102. Faridi Z, et al. Acute dark chocolate and cocoa ingestion and endothelial function: a randomized controlled crossover trialAm J Clin Nutr. (2008)
  103. d’El-Rei J1, et al. Characterisation of hypertensive patients with improved endothelial function after dark chocolate consumptionInt J Hypertens. (2013)
  104. Petrone AB, Gaziano JM, Djoussé L. Effects of Dark Chocolate and Cocoa Products on Endothelial Function: A Meta-AnalysisCurr Nutr Rep. (2013)
  105. Farouque HM, et al. Acute and chronic effects of flavanol-rich cocoa on vascular function in subjects with coronary artery disease: a randomized double-blind placebo-controlled studyClin Sci (Lond). (2006)
  106. Persson IA, et al. Effects of cocoa extract and dark chocolate on angiotensin-converting enzyme and nitric oxide in human endothelial cells and healthy volunteers–a nutrigenomics perspectiveJ Cardiovasc Pharmacol. (2011)
  107. Vlachopoulos C, Alexopoulos N, Stefanadis C. Effect of dark chocolate on arterial function in healthy individuals: cocoa instead of ambrosiaCurr Hypertens Rep. (2006)
  108. Fraga CG1, et al. Regular consumption of a flavanol-rich chocolate can improve oxidant stress in young soccer playersClin Dev Immunol. (2005)
  109. Grassi D1, et al. Protective effects of flavanol-rich dark chocolate on endothelial function and wave reflection during acute hyperglycemiaHypertension. (2012)
  110. Ried K, et al. Effect of cocoa on blood pressureCochrane Database Syst Rev. (2012)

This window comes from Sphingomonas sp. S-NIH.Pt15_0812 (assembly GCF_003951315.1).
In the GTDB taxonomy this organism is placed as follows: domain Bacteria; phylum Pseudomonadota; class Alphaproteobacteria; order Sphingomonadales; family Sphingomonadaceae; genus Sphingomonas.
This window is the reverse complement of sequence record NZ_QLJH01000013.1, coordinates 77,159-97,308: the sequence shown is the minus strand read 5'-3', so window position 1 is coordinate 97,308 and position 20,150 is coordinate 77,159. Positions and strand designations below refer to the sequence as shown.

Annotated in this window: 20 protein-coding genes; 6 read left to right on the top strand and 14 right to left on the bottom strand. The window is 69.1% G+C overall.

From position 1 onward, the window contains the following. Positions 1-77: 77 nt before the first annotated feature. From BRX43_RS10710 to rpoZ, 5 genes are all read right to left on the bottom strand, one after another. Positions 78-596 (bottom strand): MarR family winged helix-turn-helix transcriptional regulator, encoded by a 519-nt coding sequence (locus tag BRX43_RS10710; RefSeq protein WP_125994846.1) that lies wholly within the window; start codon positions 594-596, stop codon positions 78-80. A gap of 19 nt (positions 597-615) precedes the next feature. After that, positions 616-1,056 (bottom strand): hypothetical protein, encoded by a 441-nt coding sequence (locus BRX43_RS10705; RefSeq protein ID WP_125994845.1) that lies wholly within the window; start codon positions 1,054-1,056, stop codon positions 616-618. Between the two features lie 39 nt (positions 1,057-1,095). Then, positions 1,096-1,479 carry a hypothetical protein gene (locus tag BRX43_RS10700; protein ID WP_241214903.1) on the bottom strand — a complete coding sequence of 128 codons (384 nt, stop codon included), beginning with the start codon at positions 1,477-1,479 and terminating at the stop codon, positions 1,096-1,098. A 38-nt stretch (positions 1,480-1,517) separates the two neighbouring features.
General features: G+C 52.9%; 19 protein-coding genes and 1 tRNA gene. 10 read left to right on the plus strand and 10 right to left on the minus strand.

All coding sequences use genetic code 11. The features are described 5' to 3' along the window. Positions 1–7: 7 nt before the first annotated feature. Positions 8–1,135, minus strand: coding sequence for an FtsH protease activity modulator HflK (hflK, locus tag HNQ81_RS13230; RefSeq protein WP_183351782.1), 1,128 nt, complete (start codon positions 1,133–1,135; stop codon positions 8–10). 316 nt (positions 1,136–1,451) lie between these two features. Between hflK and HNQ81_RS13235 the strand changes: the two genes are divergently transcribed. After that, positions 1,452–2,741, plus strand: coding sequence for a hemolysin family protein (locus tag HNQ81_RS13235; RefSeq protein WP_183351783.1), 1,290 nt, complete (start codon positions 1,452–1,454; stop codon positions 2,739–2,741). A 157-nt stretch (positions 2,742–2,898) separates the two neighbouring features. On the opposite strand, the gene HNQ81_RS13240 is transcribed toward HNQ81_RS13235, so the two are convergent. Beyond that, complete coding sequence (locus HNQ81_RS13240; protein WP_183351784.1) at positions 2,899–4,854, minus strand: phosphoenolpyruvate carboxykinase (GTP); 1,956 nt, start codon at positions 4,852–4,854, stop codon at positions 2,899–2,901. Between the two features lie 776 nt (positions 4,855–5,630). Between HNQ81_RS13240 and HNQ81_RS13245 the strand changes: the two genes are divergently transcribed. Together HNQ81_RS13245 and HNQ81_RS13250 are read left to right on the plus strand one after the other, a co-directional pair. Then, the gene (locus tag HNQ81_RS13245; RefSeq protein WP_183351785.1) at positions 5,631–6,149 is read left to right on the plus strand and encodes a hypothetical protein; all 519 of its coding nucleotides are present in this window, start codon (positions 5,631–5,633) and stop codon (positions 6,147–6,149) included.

111. Ried K1, et al. Does chocolate reduce blood pressure? A meta-analysisBMC Med. (2010)
  112. Ottaviani JI, et al. Safety and efficacy of cocoa flavanol intake in healthy adults: a randomized, controlled, double-masked trialAm J Clin Nutr. (2015)
  113. Bijak M1, et al. Protective effects of (-)-epicatechin against nitrative modifications of fibrinogenThromb Res. (2012)
  114. Wippel R1, et al. Interference of the polyphenol epicatechin with the biological chemistry of nitric oxide- and peroxynitrite-mediated reactionsBiochem Pharmacol. (2004)
  115. Nowak P1, Wachowicz B. Peroxynitrite-mediated modification of fibrinogen affects platelet aggregation and adhesionPlatelets. (2002)
  116. Wirtz PH1, et al. Independent association between lower level of social support and higher coagulation activity before and after acute psychosocial stressPsychosom Med. (2009)
  117. Wirtz PH1, et al. Coagulation activity before and after acute psychosocial stress increases with agePsychosom Med. (2008)
  118. von Känel R, et al. Effects of dark chocolate consumption on the prothrombotic response to acute psychosocial stress in healthy menThromb Haemost. (2014)
  119. Hamed MS1, et al. Dark chocolate effect on platelet activity, C-reactive protein and lipid profile: a pilot studySouth Med J. (2008)
  120. Rein D1, et al. Cocoa inhibits platelet activation and functionAm J Clin Nutr. (2000)
  121. Pearson DA1, et al. The effects of flavanol-rich cocoa and aspirin on ex vivo platelet functionThromb Res. (2002)
  122. Ostertag LM1, et al. Flavan-3-ol-enriched dark chocolate and white chocolate improve acute measures of platelet function in a gender-specific way–a randomized-controlled human intervention trialMol Nutr Food Res. (2013)
  123. Tokede OA, Gaziano JM, Djoussé L. Effects of cocoa products/dark chocolate on serum lipids: a meta-analysisEur J Clin Nutr. (2011)
  124. Grassi D1, et al. Short-term administration of dark chocolate is followed by a significant increase in insulin sensitivity and a decrease in blood pressure in healthy personsAm J Clin Nutr. (2005)
  125. Almoosawi S1, et al. The effect of polyphenol-rich dark chocolate on fasting capillary whole blood glucose, total cholesterol, blood pressure and glucocorticoids in healthy overweight and obese subjectsBr J Nutr. (2010)